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Retirement

SMSF trustees lack knowledge about LRBAs

By Katarina Taurian · June 13 2017
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SMSF, Self managed super, superannuation, wealth management, retirement savings, retirement planning, property investing, investment property, limited recourse borrowing arrangements, LRBA,

SMSF trustees lack knowledge about LRBAs

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By Katarina Taurian · June 13 2017
Reading:
egg
egg
egg
SMSF, Self managed super, superannuation, wealth management, retirement savings, retirement planning, property investing, investment property, limited recourse borrowing arrangements, LRBA,

The Commonwealth Bank (CBA) has found that many Australian SMSF trustees have gaps in their knowledge when it comes to limited recourse borrowing arrangements (LRBA) despite how popular they’ve become within the SMSF space.

CBA head of SMSF customers Marcus Evans says despite the obvious appeal of investing in property via an SMSF, many clients still fail to understand the additional restrictions of LRBAs compared to a loan outside of superannuation.

He made particular note of interest rates, which are often higher under an LRBA than a standard investor loan.

“With interest rates currently at historic lows, the potential for them to rise further over the life of the loan is high,” Mr Evans told SMSF Adviser.

Further, trustees should be considering the potentially significant impact of having trouble with tenants or rentability.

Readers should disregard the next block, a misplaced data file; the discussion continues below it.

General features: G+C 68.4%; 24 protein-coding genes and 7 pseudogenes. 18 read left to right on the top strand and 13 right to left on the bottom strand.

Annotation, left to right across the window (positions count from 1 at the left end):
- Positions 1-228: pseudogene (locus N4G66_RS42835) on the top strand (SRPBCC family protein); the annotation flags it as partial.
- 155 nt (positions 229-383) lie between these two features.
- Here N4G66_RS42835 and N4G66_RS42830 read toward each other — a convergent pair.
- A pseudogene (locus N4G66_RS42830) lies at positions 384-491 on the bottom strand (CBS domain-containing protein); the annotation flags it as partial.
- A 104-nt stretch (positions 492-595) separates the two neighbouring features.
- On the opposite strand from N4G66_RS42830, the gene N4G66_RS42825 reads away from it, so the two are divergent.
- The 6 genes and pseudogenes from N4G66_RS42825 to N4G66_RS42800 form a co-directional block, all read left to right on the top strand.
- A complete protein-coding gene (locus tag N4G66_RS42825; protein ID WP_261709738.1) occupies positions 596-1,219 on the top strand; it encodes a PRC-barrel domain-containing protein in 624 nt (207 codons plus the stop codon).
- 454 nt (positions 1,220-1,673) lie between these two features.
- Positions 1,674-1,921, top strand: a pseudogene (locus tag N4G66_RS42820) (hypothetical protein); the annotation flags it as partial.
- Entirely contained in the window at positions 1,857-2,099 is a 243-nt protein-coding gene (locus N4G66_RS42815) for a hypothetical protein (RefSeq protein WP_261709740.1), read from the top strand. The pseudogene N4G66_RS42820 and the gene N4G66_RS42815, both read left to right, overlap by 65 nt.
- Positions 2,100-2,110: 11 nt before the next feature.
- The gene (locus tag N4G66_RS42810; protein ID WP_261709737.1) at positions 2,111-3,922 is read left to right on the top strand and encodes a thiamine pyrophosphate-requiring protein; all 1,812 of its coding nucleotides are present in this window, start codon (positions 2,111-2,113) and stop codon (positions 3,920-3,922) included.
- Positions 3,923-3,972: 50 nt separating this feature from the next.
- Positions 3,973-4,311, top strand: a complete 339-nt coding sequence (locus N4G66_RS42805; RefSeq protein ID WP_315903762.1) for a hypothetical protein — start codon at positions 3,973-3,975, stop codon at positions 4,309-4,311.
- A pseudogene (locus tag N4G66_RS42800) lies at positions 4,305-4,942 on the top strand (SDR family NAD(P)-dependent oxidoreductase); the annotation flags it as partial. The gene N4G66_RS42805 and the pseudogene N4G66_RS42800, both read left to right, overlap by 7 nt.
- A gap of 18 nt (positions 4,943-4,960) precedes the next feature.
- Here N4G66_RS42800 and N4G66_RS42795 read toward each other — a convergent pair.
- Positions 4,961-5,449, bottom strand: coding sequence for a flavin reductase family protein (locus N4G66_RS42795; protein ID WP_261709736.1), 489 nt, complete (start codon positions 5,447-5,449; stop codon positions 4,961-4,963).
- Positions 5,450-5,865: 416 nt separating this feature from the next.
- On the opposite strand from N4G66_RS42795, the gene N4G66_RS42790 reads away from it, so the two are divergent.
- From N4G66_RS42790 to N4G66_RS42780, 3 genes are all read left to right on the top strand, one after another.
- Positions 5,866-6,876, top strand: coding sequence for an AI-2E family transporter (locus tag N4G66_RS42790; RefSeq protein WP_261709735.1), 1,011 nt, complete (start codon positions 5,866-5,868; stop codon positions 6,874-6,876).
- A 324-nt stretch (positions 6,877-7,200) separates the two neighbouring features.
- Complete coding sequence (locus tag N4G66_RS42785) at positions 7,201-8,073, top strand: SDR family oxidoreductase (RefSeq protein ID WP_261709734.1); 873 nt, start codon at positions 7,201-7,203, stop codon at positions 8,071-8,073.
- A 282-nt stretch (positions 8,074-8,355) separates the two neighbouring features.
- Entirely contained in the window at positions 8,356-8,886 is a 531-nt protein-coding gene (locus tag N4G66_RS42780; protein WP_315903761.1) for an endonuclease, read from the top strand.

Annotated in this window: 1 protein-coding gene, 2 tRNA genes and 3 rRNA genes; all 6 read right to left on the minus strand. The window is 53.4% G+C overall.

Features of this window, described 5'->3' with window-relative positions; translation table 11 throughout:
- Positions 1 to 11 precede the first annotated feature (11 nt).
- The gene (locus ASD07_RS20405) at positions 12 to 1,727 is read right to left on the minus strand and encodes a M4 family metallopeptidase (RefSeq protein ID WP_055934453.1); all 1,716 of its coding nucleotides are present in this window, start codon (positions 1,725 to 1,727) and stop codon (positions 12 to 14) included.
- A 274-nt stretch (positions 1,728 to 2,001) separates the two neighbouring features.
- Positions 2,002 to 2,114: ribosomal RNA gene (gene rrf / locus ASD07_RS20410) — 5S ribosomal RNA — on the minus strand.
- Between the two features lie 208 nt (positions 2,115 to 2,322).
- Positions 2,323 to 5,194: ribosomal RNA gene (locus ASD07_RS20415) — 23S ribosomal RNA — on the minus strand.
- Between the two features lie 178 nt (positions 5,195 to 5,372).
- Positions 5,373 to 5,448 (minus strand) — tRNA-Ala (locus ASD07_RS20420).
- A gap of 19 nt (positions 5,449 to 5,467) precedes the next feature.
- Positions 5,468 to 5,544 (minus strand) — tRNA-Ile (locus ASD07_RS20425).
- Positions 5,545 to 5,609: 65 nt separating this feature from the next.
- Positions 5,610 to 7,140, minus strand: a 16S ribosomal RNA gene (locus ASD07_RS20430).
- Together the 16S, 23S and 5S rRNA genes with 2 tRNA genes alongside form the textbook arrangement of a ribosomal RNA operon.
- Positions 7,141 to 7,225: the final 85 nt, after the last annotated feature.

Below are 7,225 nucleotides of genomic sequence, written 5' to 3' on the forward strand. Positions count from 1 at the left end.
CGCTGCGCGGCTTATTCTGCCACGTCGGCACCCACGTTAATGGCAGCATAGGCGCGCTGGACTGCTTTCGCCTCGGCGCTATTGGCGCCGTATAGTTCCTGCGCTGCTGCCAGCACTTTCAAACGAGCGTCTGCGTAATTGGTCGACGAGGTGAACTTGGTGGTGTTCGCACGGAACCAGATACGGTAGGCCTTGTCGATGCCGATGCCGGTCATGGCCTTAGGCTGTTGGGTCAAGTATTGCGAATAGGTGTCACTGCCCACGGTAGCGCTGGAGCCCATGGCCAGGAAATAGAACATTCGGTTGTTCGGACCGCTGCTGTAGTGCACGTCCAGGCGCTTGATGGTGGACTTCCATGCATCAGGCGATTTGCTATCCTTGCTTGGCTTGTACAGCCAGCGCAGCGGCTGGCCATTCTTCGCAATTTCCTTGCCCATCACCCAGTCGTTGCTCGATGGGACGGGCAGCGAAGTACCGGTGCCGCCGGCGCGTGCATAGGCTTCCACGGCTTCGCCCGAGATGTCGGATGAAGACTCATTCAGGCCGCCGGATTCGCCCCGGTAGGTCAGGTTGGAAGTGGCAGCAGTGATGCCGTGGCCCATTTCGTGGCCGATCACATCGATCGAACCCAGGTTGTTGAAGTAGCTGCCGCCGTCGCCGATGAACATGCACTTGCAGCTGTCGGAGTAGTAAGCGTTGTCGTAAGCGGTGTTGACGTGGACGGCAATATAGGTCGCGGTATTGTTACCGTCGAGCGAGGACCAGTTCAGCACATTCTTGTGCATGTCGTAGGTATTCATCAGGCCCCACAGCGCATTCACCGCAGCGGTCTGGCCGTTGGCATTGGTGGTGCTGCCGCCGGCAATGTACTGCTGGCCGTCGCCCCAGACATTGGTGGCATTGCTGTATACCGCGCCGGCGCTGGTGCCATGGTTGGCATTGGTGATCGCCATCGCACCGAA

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“Being stuck with a bad tenant or no tenant for an extended period could have a major impact on expected investment returns, and maintenance costs also need to be considered,” Mr Evans said.

The relative illiquidity of property is also an important consideration.

“As part of an SMSF portfolio, property could limit the amount of cash a trustee can access when it’s time to pay a pension or other benefits from the fund. As a result, the trustee may be forced to sell at an inconvenient time in the property cycle, which could have a negative impact on the overall investment return,” Mr Evans said.

However, he added that “this doesn’t mean that SMSF trustees should avoid property altogether”, and suggested that SMSF advisers should be offering trustees alternate ways to access property assets.

SMSF trustees lack knowledge about LRBAs
SMSF, Self managed super, superannuation, wealth management, retirement savings, retirement planning, property investing, investment property, limited recourse borrowing arrangements, LRBA,
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